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West: Making your cow herd vaccination plan

Carmen Willmore for Progressive Cattle Published on 27 July 2022

As we move into the end of summer and begin to prepare our spring calves for weaning, it’s time to reevaluate our vaccination plan. Vaccines are utilized to stimulate an animal’s immune system to produce a response against a disease-causing organism.

After administering the vaccine, the animal’s body creates an immune response to a killed or modified version of a pathogen so the immune system will then remember how to produce a response against the organism if it ever meets it again.

The two most common types of vaccines used in cattle herds are killed and modified-live vaccines (MLVs). Killed vaccines do not contain a live virus or bacteria. This means there is no replication with the killed product and the immune system does not develop an immune response with just one dose and will require a booster. In contrast, MLVs do contain live virus material but in a non-disease-causing version of the virus or bacteria.

When choosing a vaccine protocol for your herd, you should first consult with your veterinarian. They will be familiar with any disease risk in your local area or areas where your cows may be grazing. Many Western states require brucellosis vaccinating, tattooing and tagging of any bovine of reproductive ability between the age of 4 to 12 months. This must be done by a licensed veterinarian. In addition to this, any heifers or cows being retained for breeding should be vaccinated for other reproductive diseases such as IBR, BVD and leptospirosis.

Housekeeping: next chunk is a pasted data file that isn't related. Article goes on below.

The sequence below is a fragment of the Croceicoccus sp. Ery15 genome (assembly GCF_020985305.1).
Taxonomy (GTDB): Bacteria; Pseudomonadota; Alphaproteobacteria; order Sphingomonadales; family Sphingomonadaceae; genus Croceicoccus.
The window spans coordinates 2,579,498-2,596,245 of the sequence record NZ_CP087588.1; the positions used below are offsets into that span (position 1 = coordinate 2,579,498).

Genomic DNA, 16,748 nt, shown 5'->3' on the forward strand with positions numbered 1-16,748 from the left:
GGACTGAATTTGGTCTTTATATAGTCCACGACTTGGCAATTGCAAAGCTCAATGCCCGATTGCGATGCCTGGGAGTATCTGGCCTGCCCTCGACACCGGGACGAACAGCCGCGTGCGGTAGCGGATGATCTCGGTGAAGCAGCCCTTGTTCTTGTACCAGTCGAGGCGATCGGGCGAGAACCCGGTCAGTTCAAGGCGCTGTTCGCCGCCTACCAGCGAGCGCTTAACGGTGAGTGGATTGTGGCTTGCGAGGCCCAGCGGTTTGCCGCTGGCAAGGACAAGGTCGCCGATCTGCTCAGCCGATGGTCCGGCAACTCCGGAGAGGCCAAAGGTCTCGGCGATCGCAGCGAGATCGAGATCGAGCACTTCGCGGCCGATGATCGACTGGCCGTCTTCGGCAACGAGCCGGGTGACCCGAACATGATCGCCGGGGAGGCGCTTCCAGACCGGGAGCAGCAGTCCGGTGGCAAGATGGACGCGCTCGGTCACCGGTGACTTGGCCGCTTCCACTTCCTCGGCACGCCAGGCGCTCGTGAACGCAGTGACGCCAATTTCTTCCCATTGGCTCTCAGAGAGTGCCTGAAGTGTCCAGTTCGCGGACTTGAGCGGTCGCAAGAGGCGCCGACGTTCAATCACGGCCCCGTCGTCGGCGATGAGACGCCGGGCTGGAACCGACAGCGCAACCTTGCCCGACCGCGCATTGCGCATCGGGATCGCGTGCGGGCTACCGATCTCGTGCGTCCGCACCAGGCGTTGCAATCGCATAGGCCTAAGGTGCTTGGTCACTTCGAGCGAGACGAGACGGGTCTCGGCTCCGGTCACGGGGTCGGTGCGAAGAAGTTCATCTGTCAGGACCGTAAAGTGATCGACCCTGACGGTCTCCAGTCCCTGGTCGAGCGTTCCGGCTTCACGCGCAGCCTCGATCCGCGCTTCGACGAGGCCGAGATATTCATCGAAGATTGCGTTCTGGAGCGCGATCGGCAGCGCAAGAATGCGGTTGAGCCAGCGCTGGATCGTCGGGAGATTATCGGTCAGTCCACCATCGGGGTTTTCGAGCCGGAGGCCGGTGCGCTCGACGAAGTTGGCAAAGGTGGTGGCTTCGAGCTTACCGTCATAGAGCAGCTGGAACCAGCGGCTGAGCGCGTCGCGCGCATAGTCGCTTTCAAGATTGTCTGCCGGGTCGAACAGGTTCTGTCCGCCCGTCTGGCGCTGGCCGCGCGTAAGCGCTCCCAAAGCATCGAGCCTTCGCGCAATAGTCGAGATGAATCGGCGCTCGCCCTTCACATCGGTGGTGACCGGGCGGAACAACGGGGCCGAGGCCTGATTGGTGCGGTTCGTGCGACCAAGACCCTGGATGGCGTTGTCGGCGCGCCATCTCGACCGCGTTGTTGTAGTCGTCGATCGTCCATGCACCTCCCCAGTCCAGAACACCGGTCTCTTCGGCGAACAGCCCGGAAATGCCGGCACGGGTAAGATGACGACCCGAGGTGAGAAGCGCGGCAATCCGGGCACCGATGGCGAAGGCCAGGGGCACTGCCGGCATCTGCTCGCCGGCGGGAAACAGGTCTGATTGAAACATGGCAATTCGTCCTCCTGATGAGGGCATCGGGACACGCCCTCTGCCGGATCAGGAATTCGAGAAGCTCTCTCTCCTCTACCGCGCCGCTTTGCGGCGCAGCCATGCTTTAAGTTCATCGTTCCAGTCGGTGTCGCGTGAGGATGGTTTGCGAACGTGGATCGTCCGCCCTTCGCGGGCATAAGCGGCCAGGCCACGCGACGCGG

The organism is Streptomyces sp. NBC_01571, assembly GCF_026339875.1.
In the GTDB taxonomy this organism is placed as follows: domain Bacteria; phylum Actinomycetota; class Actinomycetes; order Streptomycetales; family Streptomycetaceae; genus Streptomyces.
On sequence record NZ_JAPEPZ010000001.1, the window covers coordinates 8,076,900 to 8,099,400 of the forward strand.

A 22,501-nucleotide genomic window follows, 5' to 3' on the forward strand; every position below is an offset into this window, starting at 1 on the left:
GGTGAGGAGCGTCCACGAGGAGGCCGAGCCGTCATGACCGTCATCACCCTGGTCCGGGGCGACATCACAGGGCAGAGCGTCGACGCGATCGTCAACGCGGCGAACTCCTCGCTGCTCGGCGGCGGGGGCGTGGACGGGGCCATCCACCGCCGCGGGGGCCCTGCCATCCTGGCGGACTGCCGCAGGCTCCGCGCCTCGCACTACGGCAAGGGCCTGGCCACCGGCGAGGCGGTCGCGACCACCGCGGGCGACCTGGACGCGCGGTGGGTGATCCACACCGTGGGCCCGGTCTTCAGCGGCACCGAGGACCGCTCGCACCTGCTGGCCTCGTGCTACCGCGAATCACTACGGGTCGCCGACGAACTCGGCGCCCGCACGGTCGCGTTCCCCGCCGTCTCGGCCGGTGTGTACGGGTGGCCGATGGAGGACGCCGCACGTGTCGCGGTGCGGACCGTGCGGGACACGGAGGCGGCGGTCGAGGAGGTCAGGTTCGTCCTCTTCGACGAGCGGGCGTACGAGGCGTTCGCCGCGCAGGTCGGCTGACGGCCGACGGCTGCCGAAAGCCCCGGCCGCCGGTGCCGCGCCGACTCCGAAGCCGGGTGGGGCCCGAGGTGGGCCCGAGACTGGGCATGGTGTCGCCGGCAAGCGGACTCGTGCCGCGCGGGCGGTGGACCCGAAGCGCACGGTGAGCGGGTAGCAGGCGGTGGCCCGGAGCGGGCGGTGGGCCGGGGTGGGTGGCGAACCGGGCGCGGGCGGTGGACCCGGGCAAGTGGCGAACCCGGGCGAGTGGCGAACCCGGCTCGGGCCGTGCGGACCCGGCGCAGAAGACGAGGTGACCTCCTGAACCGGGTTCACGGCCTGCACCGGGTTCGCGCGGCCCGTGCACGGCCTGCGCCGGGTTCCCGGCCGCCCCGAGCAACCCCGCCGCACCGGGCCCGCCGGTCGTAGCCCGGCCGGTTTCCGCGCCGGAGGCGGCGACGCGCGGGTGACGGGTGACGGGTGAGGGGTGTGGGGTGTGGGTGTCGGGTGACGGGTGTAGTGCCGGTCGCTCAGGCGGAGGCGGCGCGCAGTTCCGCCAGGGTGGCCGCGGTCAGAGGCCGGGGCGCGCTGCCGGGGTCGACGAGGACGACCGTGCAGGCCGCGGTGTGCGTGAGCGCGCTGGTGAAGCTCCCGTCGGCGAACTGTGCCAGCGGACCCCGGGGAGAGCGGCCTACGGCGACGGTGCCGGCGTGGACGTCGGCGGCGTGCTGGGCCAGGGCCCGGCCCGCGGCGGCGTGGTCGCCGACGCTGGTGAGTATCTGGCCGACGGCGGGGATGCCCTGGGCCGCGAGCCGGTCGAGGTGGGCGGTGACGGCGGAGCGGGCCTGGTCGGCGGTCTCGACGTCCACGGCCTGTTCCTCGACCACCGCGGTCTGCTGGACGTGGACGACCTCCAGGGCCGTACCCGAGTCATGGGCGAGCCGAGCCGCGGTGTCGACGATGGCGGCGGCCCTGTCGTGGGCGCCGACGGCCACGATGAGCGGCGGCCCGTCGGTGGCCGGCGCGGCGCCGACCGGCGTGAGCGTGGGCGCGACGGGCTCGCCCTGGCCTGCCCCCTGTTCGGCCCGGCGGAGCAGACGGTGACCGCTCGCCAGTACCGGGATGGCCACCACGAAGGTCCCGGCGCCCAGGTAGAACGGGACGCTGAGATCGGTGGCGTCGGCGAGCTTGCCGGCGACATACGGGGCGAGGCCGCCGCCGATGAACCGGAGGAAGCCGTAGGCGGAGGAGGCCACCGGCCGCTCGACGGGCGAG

Calves approaching the weaning stage should also be given a series of vaccinations to protect them during the stressful period of weaning and transitioning into the backgrounding phase. Pre-weaning vaccines typically include IBR, BVD, PI3 and BRSV, which are usually found in a 7- or 8-way clostridial vaccine. You should only use products labeled for use in calves nursing pregnant cows.

Because of their nature, most MLV vaccines are not recommended for use in pregnant cows. Some of these products cause a mild immune response that can cause abortion of the unborn calf the cow is carrying. Vaccinating your herd is cheap insurance; many vaccinations usually cost less than $1 per head per dose. Unvaccinated cattle are typically more susceptible to disease, which have high costs associated with treatment, loss of gain or death loss. Implementing a successful vaccination program is key to preventing morbidity and mortality, thus increasing the bottom line.   end mark

Carmen Willmore
  • Carmen Willmore

  • Extension Educator
  • University of Idaho Extension – Lincoln County
  • Email Carmen Willmore